South Africa’s leading researchers, scientists, conservationists and wildlife pathologists have joined forces under a new programme dedicated to answering the perplexing questions surrounding the death of hundreds of crocodiles in the Kruger National Park’s Olifants gorge. The initiative, known as the Consortium for the estoration of the Olifants Catchment (CROC) at present, will be led by ANParks. It also includes representatives from national government departments, including the Departments of Water Affairs & Forestry and Environmental Affairs & Tourism, research organisations, universities, independent consultants, and the Water esearch Commission.
The programme was initiated after it became increasingly clear that the death of the crocodiles was symptomatic of a serious and growing environmental problem in the Olifants River system. The river has been subjected to prolonged and cumulative ecosystem stress as a result of human activities in the catchment, which is thought to have resulted in the deaths of many of this top predator. “Next to the Vaal and the Crocodile West rivers, the Olifants is probably South Africa’s hardest working river,” reports aquatic ecologist Dr Peter Ashton of the CSIR, who is also part of the programme. “The river has been used and abused for the past five decades, and pollution is getting progressively worse. This can be seen in the character of the water quality, which has worsened markedly over the years.”
While clues are increasingly pointing to pollution from industrial, mining and agricultural sources as well as the alteration of the Olifants River system through bulk water infrastructure (such as the raised water level in Massingir Dam), the exact trigger that started the process of crocodile deaths remains elusive. This is one of the first questions the programme hopes to answer through multidisciplinary research. Direct poisoning from, for example, persistent organic pollutants and heavy metals, has already been eliminated as the direct cause of mortality.
While no direct threat has been found yet, there is also increased concern over the potential effect of pollution on the health of communities residing in the Olifants River catchment, especially those households still using untreated water from the river. This will also be investigated by the programme. Crocodile carcasses were first spotted in the Kruger National Park in May this year. To date, at least 160 carcasses have been found, although the actual number of deaths is estimated to be at least double this figure, as crocodile carcasses sink quickly or are consumed by other crocodiles and are then missed. Post-mortem results show that the crocodiles died of pansteatitis, a disease which results in the general hardening of the body fat, mostly as a result of inadequate antioxidant levels (e.g. Vitamin E).
The hardened fat causes the crocodiles to ecome stiff which results in reduction in mobility and the inability to swim. This leads to starvation and even drowning of the affected animals. This is not the first time crocodiles have died in the Olifants River system (crocodile mortalities also due to pansteatitis have also been reported in Loskop Dam), although the massive die-off of Kruger crocodiles did catch authorities unaware. “We suspected that the ongoing pollution of the Olifants River system would eventually result in some kind of ecological disaster. The large number of crocodile mortalities, however, caught us by surprise,” notes Danie Pienaar, Head of the Department for Scientific Services at the Kruger National Park.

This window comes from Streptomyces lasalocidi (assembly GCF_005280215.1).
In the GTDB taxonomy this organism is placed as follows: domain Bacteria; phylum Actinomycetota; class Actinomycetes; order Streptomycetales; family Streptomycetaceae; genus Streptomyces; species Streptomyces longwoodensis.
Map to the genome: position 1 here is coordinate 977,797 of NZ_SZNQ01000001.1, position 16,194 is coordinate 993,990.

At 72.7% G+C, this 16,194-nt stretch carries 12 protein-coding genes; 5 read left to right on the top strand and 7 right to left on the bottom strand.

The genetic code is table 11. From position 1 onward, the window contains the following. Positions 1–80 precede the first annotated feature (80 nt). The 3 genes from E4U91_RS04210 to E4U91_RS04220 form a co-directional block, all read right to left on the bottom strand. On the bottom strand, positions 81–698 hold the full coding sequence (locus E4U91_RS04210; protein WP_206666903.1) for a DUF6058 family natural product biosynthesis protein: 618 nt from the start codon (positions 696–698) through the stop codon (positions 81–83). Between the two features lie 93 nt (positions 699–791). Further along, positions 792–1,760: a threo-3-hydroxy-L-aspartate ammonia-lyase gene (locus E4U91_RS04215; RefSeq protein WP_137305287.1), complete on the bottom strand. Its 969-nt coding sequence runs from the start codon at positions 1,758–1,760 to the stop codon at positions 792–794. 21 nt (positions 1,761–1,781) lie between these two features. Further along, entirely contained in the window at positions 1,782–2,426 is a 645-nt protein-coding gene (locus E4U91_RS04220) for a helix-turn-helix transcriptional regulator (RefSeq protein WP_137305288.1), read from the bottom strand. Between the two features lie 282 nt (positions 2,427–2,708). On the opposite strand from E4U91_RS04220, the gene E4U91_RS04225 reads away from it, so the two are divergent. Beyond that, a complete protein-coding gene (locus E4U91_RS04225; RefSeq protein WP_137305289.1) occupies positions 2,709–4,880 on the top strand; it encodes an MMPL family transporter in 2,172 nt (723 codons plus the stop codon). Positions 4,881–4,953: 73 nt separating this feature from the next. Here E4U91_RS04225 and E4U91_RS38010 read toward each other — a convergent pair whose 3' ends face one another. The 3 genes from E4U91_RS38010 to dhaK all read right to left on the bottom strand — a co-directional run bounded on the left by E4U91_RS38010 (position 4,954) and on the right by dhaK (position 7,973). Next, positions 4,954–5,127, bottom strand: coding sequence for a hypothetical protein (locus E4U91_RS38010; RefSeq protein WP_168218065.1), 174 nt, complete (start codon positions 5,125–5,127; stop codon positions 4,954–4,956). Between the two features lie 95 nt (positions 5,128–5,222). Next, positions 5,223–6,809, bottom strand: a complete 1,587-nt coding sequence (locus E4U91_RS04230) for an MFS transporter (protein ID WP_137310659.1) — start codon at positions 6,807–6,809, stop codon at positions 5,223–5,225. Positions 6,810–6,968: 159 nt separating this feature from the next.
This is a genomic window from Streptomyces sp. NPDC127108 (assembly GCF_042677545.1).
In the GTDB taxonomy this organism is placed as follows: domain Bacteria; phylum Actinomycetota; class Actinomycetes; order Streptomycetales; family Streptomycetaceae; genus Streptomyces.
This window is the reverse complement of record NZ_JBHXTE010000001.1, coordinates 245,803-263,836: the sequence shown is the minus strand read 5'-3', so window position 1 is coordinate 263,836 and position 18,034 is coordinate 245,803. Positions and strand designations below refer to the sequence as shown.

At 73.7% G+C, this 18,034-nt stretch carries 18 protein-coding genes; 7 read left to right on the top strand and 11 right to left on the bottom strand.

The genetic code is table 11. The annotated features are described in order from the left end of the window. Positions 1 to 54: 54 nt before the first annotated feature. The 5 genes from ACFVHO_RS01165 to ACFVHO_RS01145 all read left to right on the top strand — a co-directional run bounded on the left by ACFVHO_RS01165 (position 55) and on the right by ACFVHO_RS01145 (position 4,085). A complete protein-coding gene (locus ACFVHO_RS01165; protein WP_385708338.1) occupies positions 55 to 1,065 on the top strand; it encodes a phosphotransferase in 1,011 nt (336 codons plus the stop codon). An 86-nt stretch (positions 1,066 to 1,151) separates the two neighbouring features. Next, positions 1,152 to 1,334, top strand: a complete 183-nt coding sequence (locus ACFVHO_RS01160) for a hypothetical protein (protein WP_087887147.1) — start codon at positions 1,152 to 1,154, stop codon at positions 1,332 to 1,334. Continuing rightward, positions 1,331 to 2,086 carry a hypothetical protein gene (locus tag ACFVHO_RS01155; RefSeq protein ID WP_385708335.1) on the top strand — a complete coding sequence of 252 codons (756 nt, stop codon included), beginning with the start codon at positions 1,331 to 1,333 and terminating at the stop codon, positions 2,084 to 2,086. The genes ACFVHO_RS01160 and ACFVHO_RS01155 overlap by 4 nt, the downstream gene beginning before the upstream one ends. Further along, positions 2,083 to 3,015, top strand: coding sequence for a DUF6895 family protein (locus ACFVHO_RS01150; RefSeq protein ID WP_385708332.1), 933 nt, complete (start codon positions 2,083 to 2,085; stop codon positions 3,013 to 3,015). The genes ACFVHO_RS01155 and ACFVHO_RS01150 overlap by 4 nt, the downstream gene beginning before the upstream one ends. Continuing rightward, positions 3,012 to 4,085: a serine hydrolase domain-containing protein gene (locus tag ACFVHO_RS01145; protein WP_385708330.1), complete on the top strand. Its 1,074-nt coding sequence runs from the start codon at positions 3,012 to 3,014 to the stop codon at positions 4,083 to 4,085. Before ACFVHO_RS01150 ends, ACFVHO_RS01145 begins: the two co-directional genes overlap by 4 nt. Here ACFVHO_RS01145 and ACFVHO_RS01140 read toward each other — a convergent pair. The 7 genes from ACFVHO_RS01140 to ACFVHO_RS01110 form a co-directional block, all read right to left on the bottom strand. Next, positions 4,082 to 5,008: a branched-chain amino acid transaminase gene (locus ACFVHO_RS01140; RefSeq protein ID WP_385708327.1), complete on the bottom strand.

“One of the important outcomes of this programme will be to put in place a rapid response management mechanism should something of this nature ever happen again.” While rangers are still finding sporadic cases of dead crocodiles, the number of mortalities has slowed significantly recently. This could perhaps be attributed to management actions, such as the removal and burning of carcasses to prevent cannibalism. How the mortalities will affect future population numbers remains to be seen. Meanwhile research into crocodile population dynamics, which involves fitting of radio transmitters on surviving crocodiles to track movements, as well as studies of other aquatic species in the river system continue. The quality of the water in the Olifants River is also being monitored closely.
As the Olifants is a transboundary (i.e. shared) river system, active cooperation is being sought with Mozambican authorities. SANParks Honorary Rangers’ Rangers Support Services Group have donated two boats to the Kruger National Park, one to be used for law enforcement, monitoring and research on the South African side, while the other will be lent to the Limpopo National Park in Mozambique to be used for the same purposes downstream in the Olifants River.
Pansteatitis is usually associated with the consumption of rotten and rancid fish. However, no confirmed fish mortalities were observed in the Olifants gorge. Recent investigations by independent fish pathologist Dr David Huchzermeyer indicated that most of the fish caught in the gorge are not healthy and that their internal organs and gills are affected. This is symptomatic of exposure to toxic agents. It is hoped that the outputs from this programme will not only benefit the communities and wildlife dependent on the Olifants River system, but will lead to the improvement of the management of South Africa’s other river systems to prevent such ecological disasters occurring in future and an overall improvement in river health.
Compiled by: Lani van Vuuren
Public Understanding of Science Officer, Water Research Commission
Tel: (012) 330-0340; E-mail: firstname.lastname@example.org
For more information:
Mr Danie Pienaar
Head of the Department for Scientific Services at the Kruger National Park
Tel: (013) 735-4148